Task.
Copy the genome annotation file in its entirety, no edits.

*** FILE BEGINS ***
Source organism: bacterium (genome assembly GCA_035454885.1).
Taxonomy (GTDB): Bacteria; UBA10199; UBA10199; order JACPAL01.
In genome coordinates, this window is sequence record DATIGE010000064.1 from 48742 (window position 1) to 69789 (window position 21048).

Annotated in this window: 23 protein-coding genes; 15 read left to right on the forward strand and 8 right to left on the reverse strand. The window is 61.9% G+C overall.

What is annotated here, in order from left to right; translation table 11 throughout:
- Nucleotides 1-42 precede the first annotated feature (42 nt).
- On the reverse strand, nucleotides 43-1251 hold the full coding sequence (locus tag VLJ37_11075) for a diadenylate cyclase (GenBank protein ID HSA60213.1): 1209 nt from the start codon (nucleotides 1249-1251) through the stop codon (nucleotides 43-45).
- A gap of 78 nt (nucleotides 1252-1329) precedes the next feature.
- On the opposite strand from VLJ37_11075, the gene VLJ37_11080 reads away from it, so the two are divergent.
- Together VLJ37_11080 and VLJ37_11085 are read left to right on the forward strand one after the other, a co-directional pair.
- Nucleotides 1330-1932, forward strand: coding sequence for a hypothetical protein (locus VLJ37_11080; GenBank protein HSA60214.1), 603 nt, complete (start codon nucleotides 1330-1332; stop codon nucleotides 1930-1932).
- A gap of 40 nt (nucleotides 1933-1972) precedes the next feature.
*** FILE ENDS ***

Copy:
Source organism: bacterium (genome assembly GCA_035454885.1).
Taxonomy (GTDB): Bacteria; UBA10199; UBA10199; order JACPAL01.
In genome coordinates, this window is sequence record DATIGE010000064.1 from 48742 (window position 1) to 69789 (window position 21048).

Annotated in this window: 23 protein-coding genes; 15 read left to right on the forward strand and 8 right to left on the reverse strand. The window is 61.9% G+C overall.

What is annotated here, in order from left to right; translation table 11 throughout:
- Nucleotides 1-42 precede the first annotated feature (42 nt).
- On the reverse strand, nucleotides 43-1251 hold the full coding sequence (locus tag VLJ37_11075) for a diadenylate cyclase (GenBank protein ID HSA60213.1): 1209 nt from the start codon (nucleotides 1249-1251) through the stop codon (nucleotides 43-45).
- A gap of 78 nt (nucleotides 1252-1329) precedes the next feature.
- On the opposite strand from VLJ37_11075, the gene VLJ37_11080 reads away from it, so the two are divergent.
- Together VLJ37_11080 and VLJ37_11085 are read left to right on the forward strand one after the other, a co-directional pair.
- Nucleotides 1330-1932, forward strand: coding sequence for a hypothetical protein (locus VLJ37_11080; GenBank protein HSA60214.1), 603 nt, complete (start codon nucleotides 1330-1332; stop codon nucleotides 1930-1932).
- A gap of 40 nt (nucleotides 1933-1972) precedes the next feature.